Blog 3: Your Pricing Strategy is Flawed!

In a series of blogs about various topics in the realm of engineering, sales, and process optimization, combined with a sales configurator, Bas Könst from the Netherlands-based Merkato Group reveals insights into its domain. We started with a blog about modular design, followed by a discussion on Bill of Materials (BOM). In this article, Bas tackles the different aspects of pricing strategy.


Let’s address the elephant in the room: the way many companies determine their pricing is, to put it mildly, unwise. And I’m not even starting on Excel sheets that don’t tally, impossible combination calculations, or discounts scribbled on a beer coaster. No, I’m referring to strategies like basing prices solely on cost-plus a profit margin or relying exclusively on a technical BOM. In my view, that’s unwise. Here’s why, along with some improvement tips.

Risking to sound like a know-it-all, I aim to spark a dialogue. Over the years, I’ve scrutinized the sales process of more than 100 companies and, using our savvy sales configurator, optimized various processes. Often, it’s about rolling up our sleeves and securing agreements in the configurator. Here’s why a straightforward cost-plus approach falls short.

A Shortcut Approach

Traditionally, the cost price is the sum of all costs directly or indirectly associated with a product or service. By adding a certain profit margin to this, many companies arrive at their selling price. This approach, however, can significantly undervalue your offering. Imagine your purchaser secures goods for half the usual cost, reducing the cost price and, consequently, the selling price for your customer. Why pass the benefit of your purchaser’s savvy directly to your customers? After all, they were content with the original price.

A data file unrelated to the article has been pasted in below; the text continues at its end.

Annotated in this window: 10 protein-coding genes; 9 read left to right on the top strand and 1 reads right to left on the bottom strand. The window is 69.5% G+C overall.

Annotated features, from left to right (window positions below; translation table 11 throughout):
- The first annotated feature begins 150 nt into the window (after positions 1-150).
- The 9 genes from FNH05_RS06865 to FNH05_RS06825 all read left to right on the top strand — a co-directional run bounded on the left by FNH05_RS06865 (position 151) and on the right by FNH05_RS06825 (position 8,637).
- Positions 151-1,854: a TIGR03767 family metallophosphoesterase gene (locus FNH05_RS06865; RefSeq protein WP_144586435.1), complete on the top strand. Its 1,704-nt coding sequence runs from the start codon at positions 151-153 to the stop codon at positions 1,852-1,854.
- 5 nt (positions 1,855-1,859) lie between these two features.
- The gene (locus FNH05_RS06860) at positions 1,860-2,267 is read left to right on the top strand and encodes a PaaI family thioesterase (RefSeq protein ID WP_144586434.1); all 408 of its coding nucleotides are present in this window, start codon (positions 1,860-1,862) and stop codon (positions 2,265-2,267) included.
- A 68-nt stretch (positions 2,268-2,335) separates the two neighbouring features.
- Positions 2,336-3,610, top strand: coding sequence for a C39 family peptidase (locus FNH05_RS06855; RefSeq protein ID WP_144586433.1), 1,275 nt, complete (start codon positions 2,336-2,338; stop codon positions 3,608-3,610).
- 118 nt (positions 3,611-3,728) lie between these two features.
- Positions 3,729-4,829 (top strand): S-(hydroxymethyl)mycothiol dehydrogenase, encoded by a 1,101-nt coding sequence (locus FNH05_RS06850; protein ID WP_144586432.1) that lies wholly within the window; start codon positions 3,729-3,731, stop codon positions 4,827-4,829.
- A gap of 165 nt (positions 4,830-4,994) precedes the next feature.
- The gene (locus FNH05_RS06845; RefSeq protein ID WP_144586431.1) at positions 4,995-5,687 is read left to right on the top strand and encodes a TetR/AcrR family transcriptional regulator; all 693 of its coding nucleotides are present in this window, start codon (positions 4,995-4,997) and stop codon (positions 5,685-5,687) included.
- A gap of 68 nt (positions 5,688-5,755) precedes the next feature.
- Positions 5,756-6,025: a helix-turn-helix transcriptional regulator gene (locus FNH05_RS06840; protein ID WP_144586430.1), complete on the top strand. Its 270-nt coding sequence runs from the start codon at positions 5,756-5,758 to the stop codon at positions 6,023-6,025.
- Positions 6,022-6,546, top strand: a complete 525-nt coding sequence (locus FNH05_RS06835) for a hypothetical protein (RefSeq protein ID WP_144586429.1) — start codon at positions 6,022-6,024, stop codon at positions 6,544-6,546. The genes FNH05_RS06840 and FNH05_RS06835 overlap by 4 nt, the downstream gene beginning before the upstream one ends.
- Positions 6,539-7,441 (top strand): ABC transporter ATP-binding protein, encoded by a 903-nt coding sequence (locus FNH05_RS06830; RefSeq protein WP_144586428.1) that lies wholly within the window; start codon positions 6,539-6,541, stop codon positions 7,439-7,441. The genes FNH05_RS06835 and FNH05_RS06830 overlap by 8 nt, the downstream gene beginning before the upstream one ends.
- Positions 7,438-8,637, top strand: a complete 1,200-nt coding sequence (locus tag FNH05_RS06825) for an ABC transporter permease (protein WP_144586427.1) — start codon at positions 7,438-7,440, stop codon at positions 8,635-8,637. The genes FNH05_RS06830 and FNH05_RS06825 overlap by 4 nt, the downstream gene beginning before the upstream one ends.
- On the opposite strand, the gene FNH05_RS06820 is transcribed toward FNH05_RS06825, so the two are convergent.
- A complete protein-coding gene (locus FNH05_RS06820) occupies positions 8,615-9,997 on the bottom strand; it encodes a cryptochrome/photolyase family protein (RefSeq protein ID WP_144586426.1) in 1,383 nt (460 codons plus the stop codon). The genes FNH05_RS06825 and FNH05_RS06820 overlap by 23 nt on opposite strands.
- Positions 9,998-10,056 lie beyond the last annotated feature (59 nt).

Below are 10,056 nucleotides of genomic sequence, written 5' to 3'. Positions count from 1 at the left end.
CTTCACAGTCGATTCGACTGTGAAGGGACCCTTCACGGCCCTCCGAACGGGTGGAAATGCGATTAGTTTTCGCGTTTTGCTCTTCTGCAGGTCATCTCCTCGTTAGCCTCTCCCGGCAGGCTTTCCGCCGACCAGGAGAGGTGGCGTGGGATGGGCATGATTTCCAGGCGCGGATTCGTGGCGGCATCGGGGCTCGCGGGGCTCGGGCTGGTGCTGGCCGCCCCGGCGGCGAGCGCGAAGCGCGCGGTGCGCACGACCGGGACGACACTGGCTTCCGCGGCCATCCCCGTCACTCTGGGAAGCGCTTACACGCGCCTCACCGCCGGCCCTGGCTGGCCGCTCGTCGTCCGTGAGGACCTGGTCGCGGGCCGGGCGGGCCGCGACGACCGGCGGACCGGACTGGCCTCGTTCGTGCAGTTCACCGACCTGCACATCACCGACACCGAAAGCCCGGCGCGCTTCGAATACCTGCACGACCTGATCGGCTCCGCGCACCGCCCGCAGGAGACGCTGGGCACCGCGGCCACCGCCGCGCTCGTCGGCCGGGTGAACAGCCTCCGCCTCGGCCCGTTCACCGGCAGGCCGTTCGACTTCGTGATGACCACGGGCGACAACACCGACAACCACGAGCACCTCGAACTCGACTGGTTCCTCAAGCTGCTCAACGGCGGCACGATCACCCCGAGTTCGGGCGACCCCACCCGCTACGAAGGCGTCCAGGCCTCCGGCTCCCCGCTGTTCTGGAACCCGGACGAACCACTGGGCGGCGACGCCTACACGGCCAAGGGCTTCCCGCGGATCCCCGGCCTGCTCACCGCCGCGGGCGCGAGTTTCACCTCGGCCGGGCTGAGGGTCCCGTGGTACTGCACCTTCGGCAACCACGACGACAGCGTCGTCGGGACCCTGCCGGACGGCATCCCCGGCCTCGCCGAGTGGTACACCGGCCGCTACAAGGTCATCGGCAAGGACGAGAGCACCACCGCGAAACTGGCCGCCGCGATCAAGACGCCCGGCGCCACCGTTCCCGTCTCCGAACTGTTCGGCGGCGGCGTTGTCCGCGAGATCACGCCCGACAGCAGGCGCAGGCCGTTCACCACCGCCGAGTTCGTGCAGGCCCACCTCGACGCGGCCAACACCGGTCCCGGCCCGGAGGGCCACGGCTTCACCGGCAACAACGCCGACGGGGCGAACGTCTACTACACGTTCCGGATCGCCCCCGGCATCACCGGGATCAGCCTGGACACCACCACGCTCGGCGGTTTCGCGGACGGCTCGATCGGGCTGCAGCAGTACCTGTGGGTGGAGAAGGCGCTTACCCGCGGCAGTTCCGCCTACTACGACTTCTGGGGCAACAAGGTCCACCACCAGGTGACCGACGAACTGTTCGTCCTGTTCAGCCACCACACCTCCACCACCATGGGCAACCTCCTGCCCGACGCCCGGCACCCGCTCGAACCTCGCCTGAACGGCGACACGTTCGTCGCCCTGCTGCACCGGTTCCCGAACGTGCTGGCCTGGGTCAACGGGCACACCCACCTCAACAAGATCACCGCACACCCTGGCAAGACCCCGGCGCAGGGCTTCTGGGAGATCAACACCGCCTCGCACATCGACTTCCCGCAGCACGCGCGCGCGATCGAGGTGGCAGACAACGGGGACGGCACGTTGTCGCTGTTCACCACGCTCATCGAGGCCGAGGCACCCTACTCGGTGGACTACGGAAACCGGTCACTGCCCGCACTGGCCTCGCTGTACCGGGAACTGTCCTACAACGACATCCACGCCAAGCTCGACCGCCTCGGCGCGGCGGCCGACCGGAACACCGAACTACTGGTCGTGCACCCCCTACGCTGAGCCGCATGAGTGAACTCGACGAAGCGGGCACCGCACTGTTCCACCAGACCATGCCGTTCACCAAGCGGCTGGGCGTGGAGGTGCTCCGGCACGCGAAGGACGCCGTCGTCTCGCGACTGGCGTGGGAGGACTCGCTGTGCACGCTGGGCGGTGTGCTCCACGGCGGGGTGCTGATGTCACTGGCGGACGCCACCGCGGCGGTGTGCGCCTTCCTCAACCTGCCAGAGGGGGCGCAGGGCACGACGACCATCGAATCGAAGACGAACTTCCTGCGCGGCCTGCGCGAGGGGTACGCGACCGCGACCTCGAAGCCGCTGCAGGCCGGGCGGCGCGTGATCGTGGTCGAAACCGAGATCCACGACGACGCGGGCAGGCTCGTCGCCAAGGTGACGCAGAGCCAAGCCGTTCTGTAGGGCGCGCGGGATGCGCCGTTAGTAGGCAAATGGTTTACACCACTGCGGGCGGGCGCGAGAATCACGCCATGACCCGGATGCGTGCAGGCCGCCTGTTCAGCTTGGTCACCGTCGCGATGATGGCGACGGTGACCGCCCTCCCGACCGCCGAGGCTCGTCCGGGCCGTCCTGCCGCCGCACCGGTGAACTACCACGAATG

Distinctive and Smarter

It’s wiser to calculate your selling price based on costs, profit margin, VAT rate, but also on your unique value proposition, industry, and competition. Start from your strengths. What unique value does your company offer? Use that as a lever while keeping an eye on the market landscape. Your selling price should also consider the competitive environment. Absence of competition might warrant a higher price; intense competition might necessitate a lower one.

Differentiating your pricing for options can lead to smarter deals. Giving discounts is another matter. Everyone loves discounts, and they’re often given away too readily. Differentiating your prices can be key.

Illustrating Price Determination

Let’s exemplify this concept: a product with a cost price of €97, after adding all overheads, is valued at €100. This is the factory-price. The next step is determining the base price, the price at which our sellers and dealers may purchase the product from our factory. In the Benelux, we find €100 reasonable. In England, we value it at €105, but in Sweden, where we’re still breaking into the market, €90 seems wiser. We then set our negotiation margin, resulting in our standard selling price. In the Netherlands, for example, it’s €115.

Here, there are opportunities to give discounts for valid reasons, controlled by salespersons, dealer managers, or directors. This way, you might even sell below the base price, but it’s a considered decision by three responsible individuals. This method allows for different strategies in different countries, known as price differentiation.

In Summary…

Simply adding a markup to the cost price is oversimplifying. Look at your added value and ensure you can differentiate. A good configurator enables you to tweak various settings without losing your mind, maintaining control over your bottom line. You can even sell below price and still feel good about it because it’s a calculated decision. If this sounds complex, it’s because it isn’t straightforward. However, we’ve thought it all through and encapsulated it in a smart configurator. This ‘gatekeeper’, a comprehensive toolkit, smartly guides you through the entire sales process. Want to know more? Read my earlier column ‘Unveiling the Power of a Sales Configurator’ or get in touch!